Myanmar ramps up troops, curfews in violence-wracked Rakhine

This photo from July 15, 2017, shows L-R: Ayamar Bagon, 20, Hasamithaya, 18, Laila Baygon, 35 and Hasinnar Baygon, 20, who claimed soldiers raped them during clearance operations last year in Kyar Gaung Taung village in Maungdaw, Rakhine State. PHOTO: AFP / Hla Hla Htay

Myanmar has moved hundreds of troops into northern Rakhine state as it ramps up counterinsurgency efforts there, officers told AFP Saturday, after the UN voiced alarm over reports of a military build up in the region.

Rakhine has been gripped by violence since October last year when militants attacked police posts, sparking a bloody military crackdown that the UN believes may amount to ethnic cleansing of the Muslim minority Rohingya.

More than 70,000 Rohingya villagers fled across the border to Bangladesh, carrying with them stories of systematic rape, murder and arson at the hands of soldiers.

The major part of the military campaign ended several months ago, but fear continues to stalk the region amid sporadic bouts of violence.

Officers said Saturday that the government had deployed a fresh batch of troops after a recent spate of murders.

They said soldiers have been sent to a mountainous area where a band of militants is actively training.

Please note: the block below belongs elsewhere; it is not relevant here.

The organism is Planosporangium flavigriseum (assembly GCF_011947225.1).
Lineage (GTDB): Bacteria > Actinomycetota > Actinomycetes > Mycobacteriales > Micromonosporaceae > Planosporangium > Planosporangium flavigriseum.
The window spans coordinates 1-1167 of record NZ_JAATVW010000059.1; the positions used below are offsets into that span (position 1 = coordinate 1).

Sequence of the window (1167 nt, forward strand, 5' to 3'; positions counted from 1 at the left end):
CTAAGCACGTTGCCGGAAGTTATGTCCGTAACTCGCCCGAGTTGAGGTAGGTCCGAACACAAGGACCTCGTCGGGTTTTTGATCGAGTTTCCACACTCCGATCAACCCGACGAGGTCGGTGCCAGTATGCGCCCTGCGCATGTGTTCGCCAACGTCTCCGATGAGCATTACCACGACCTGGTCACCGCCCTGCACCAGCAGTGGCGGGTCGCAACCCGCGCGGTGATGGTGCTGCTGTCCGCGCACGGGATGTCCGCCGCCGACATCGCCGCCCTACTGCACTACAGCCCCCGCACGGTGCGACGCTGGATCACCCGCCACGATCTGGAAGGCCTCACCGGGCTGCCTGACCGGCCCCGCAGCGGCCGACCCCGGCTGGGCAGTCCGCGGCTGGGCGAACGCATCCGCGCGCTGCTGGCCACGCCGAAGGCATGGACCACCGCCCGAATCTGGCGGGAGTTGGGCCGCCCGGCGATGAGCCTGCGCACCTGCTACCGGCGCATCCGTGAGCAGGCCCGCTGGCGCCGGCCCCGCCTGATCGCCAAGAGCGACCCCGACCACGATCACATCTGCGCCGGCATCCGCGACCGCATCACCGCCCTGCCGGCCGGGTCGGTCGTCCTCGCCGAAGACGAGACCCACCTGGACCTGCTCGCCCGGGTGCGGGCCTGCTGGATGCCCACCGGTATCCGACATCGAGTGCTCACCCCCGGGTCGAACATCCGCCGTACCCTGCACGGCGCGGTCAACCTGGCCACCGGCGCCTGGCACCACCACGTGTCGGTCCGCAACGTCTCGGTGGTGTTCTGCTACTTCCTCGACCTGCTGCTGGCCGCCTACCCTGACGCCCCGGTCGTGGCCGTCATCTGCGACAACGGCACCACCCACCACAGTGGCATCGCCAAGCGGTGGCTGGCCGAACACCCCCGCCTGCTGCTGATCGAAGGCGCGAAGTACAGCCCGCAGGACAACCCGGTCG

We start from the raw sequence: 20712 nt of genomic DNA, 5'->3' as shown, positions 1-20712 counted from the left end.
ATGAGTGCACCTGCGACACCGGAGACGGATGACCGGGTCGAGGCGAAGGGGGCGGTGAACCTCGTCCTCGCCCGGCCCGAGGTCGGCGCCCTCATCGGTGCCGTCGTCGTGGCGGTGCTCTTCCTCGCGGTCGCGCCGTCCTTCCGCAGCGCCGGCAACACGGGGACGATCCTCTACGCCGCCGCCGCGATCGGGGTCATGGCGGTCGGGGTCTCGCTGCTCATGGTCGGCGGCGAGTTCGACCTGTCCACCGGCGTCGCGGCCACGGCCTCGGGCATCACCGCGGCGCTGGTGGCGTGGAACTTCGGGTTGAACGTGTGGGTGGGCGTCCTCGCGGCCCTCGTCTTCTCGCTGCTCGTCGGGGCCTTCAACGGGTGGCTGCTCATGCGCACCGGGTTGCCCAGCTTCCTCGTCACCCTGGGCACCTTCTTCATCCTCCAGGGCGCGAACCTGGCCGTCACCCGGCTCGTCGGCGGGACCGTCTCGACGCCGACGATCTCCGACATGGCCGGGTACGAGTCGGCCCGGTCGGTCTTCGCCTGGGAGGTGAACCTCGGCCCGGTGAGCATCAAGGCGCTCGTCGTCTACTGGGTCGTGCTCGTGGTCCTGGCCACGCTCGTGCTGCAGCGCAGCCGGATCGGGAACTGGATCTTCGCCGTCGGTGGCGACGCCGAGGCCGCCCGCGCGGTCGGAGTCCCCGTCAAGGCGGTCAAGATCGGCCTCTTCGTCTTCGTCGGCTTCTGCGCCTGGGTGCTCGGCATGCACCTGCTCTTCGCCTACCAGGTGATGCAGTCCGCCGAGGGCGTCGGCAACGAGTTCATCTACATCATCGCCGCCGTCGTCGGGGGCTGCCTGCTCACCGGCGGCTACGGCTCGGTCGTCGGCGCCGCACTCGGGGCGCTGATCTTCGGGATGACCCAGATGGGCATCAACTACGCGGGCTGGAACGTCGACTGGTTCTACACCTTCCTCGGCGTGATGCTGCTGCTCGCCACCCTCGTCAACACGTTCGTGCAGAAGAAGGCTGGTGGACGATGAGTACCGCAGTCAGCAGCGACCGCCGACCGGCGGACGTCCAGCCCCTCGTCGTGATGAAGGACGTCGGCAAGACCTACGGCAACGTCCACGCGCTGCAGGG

“Many battalions with hundreds of soldiers from central Myanmar were deployed to the Mayu mountain range,” a military officer told AFP, requesting anonymity.

A senior border guard said the deployment was ordered to protect other ethnic groups in the remote area.

The government has accused insurgents of murdering and abducting dozens of villagers and perceived collaborators with the state.

“Muslim militants are training in the forest… They have killed those who are cooperating with authorities,” the border guard told AFP.

State media also reported that the government had imposed new curfews, to be set “in necessary areas” as the army beefs up its “clearance operations”.

A Rohingya villager told AFP his community feared a repeat of last year’s crackdown.

“Some Muslim villages in Rathidaung dare not to go outside,” said Hasumyar, who only gave his first name and lives in a township that has been placed under curfew.

The insurgents, known as the Arakan Rohingya Salvation Army, were little known until they claimed the October raids on police posts that left nine dead.

The group says it is fighting to advance the rights of the Rohingya and has denied killing civilians in statements issued through an unverified Twitter account.

Reports of an army battalion being flown into Rakhine to boost security were met with criticism on Friday by UN special rapporteur Yanghee Lee, who warned the development was “a cause for major concern”.

The UN has accused the military of committing grave abuses against the Rohingya during its counterinsurgency campaign.

But Myanmar has dismissed the allegations and vowed to block a UN probe into the violence.

Buddhist-majority Myanmar has long faced criticism for its treatment of the more than one million Rohingya, who are denied citizenship and struggle to access basic services.

The minority group are widely reviled as illegal migrants from Bangladesh, despite having lived in the area for generations.

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